After the blessing to Laman’s family, Lehi turns to Lemuel’s family. As was proper, he was following the birth order for the blessings. Lemuel continues to be part of a set with Laman. Here, Lehi tells his family that Lehi leaves “unto you the same blessing which I left unto the sons and daughters of Laman. They will not be utterly destroyed, and in the end their seed will be blessed.
At this point, Nephi writes of the blessing to Ismael’s family. While Lehi certainly pronounced a blessing upon them, Nephi doesn’t include it. It is probable that the placement of this statement after the blessings to Laman and Lemuel suggests that they would share in the future that is foreseen for Laman and Lemuel. Indeed, in verse 13, the sons of Ishmael side with Laman and Lemuel against Nephi.
Lehi’s Death and Aftermath
2 Nephi 4:11–13
11 And after he had made an end of speaking unto them, he spake unto Sam, saying: Blessed art thou, and thy seed; for thou shalt inherit the land like unto thy brother Nephi. And thy seed shall be numbered with his seed; and thou shalt be even like unto thy brother, and thy seed like unto his seed; and thou shalt be blessed in all thy days.
12 And it came to pass after my father, Lehi, had spoken unto all his household, according to the feelings of his heart and the Spirit of the Lord which was in him, he waxed old. And it came to pass that he died, and was buried.
13 And it came to pass that not many days after his death, Laman and Lemuel and the sons of Ishmael were angry with me because of the admonitions of the Lord.
Just as Lemuel is always associated with Laman, Sam is always faithfully linked with Nephi. His loyalty to God’s commandment appears to parallel Nephi’s, and Sam’s descendants share the same blessing as Nephi’s descendants. Although we hear very little of Sam, Lehi declares that “thou shalt be even like unto thy brother.” That places Sam in very good company and underscores his individual righteousness, even though the stories that Nephi tells only involve Sam peripherally.
Lehi has blessed his entire household. That ends the story of Lehi as the head of the family. At some point thereafter, Lehi dies. Nephi declares that he “waxed old.” That phrase is often used in the Book of Mormon for those who are on their deathbed.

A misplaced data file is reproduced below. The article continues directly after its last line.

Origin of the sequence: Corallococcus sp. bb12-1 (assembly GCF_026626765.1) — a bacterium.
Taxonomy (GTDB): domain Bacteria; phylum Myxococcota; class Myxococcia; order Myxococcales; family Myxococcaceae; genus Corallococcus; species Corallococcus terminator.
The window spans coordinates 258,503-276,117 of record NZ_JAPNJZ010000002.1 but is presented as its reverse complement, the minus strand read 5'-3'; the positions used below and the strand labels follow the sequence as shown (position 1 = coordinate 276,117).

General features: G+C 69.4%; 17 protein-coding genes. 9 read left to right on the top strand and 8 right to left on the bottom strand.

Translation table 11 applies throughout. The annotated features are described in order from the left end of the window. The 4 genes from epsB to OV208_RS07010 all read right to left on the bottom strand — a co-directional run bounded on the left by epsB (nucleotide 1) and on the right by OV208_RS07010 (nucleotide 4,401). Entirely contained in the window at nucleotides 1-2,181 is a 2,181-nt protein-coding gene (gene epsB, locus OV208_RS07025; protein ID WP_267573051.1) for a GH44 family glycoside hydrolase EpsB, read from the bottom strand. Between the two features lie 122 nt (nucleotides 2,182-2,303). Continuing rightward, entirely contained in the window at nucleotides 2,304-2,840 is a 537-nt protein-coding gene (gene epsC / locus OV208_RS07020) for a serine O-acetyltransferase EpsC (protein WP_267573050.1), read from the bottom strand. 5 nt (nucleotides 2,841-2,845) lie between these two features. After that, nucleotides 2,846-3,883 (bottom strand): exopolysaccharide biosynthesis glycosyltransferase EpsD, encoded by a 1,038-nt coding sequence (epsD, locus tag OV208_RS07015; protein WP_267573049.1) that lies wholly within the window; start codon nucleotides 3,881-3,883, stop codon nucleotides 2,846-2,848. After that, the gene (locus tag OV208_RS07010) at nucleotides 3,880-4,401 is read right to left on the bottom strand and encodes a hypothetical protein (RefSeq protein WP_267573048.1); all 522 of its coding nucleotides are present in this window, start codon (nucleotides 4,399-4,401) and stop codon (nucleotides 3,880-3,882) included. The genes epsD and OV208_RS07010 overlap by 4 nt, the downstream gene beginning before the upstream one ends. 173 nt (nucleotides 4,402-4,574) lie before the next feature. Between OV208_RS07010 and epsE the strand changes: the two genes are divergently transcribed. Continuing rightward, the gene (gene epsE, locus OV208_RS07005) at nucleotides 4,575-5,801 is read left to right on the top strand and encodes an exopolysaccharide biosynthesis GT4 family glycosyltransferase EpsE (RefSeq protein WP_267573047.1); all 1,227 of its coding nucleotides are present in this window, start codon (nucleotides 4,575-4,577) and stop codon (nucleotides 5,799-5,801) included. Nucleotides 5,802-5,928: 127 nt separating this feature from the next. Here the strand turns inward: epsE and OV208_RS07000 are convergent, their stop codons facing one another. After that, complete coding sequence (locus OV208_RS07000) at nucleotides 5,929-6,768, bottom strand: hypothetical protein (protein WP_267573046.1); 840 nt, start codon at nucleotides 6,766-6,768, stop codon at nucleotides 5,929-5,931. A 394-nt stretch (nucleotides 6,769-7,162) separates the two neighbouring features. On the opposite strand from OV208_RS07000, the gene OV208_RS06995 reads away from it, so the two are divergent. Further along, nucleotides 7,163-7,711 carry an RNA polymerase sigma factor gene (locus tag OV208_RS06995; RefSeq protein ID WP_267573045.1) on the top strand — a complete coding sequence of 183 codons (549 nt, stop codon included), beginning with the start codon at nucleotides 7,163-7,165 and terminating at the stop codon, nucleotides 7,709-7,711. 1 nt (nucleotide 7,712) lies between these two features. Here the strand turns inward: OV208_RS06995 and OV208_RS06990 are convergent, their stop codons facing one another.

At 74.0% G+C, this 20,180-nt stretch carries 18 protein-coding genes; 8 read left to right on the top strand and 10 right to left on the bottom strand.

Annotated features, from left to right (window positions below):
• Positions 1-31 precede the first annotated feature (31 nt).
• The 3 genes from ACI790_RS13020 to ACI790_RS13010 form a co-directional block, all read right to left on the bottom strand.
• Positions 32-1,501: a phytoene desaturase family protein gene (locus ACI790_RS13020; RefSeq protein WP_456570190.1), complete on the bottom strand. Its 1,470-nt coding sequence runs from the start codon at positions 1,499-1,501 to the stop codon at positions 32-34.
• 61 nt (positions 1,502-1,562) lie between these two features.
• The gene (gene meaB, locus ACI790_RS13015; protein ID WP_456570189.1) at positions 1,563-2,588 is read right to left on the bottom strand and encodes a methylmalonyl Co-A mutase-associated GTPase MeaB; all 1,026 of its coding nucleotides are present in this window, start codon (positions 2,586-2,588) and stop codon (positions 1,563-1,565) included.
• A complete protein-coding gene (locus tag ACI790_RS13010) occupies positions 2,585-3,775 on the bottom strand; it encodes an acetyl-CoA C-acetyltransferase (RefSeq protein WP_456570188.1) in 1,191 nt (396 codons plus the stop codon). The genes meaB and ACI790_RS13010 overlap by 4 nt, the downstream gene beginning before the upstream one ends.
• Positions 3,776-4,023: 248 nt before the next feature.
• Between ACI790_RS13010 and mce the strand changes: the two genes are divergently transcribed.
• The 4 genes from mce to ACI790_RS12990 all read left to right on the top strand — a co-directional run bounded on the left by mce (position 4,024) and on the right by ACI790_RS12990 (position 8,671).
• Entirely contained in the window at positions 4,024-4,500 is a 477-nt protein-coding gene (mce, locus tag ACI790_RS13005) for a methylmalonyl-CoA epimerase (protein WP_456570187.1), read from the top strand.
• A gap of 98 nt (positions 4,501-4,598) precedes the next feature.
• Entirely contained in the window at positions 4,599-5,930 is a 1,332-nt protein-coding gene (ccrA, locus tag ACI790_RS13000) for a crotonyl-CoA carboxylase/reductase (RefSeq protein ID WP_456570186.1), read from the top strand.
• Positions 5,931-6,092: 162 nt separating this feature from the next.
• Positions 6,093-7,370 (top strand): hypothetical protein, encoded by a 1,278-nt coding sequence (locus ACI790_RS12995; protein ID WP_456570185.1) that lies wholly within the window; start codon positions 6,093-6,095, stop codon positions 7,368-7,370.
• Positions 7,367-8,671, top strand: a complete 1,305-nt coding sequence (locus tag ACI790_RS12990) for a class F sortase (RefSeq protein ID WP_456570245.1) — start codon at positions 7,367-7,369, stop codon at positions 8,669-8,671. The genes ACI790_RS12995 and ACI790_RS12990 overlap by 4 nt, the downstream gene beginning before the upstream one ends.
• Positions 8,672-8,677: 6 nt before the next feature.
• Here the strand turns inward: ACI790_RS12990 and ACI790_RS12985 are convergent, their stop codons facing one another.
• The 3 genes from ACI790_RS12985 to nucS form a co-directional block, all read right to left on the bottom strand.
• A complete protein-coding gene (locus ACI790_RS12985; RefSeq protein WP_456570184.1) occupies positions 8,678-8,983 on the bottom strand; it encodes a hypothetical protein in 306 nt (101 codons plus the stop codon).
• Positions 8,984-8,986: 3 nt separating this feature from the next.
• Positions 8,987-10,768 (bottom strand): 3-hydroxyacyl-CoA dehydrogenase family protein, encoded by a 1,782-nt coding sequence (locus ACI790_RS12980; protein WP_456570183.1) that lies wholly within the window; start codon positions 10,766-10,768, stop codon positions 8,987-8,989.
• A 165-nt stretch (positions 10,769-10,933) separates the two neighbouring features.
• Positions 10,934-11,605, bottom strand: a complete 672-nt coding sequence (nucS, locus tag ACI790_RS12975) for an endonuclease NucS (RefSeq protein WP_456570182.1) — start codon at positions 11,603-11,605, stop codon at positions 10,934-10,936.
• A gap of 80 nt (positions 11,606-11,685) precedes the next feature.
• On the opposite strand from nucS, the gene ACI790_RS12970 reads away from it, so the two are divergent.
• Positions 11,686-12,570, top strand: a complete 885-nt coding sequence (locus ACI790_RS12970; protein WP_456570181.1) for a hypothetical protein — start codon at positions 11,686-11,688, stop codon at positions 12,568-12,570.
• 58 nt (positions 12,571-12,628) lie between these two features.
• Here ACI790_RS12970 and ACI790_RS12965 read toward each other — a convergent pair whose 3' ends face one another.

In Israel, the patriarch of the family was to be honored, and while Lehi lived, Laman and Lemuel acquiesced to their father. When Lehi died, the last thread that held the family together was severed as well. This is the beginning of the separation into Lamanites and Nephites, though no groups were yet known by those names.
2 Nephi 4:14–16
14 For I, Nephi, was constrained to speak unto them, according to his word; for I had spoken many things unto them, and also my father, before his death; many of which sayings are written upon mine other plates; for a more history part are written upon mine other plates.
15 And upon these I write the things of my soul, and many of the scriptures which are engraven upon the plates of brass. For my soul delighteth in the scriptures, and my heart pondereth them, and writeth them for the learning and the profit of my children.
16 Behold, my soul delighteth in the things of the Lord; and my heart pondereth continually upon the things which I have seen and heard.
Nephi’s probable intended conclusion to the story of Lehi blessing his children is found in the first phrase of verse 14: “For I, Nephi, was constrained to speak unto them, according to his word; for I had spoken many things unto them, and also my father, before his death.” When Nephi wrote that, however, he began to think on the task of writing, and he moves from his intended outline into a spontaneous addition to his text, similar to what we saw in the commentary on 1 Nephi 19:5–6, where Nephi similarly departed from his outline, based on what he had just written that triggered the aside.
In this case, he notes that many of the things that Lehi spoke were written on his other set of plates, the ones we call the large plates of Nephi. That note triggers Nephi to think on the division of the plates, something he has already discussed in 1 Nephi 9 and 1 Nephi 19. Both of those occasions were also asides inserted into the planned text. Both of those also emphasized the sacred purpose of the small plates, and that happens again here.
Nephi reiterates that upon the small plates he writes the things of his soul. As he ponders the things which mean the most to him, it will lead to the spontaneously poetic expressions that close out this chapter.
Psalm of Nephi
2 Nephi 4:17–19
17 Nevertheless, notwithstanding the great goodness of the Lord, in showing me his great and marvelous works, my heart exclaimeth: O wretched man that I am! Yea, my heart sorroweth because of my flesh; my soul grieveth because of mine iniquities.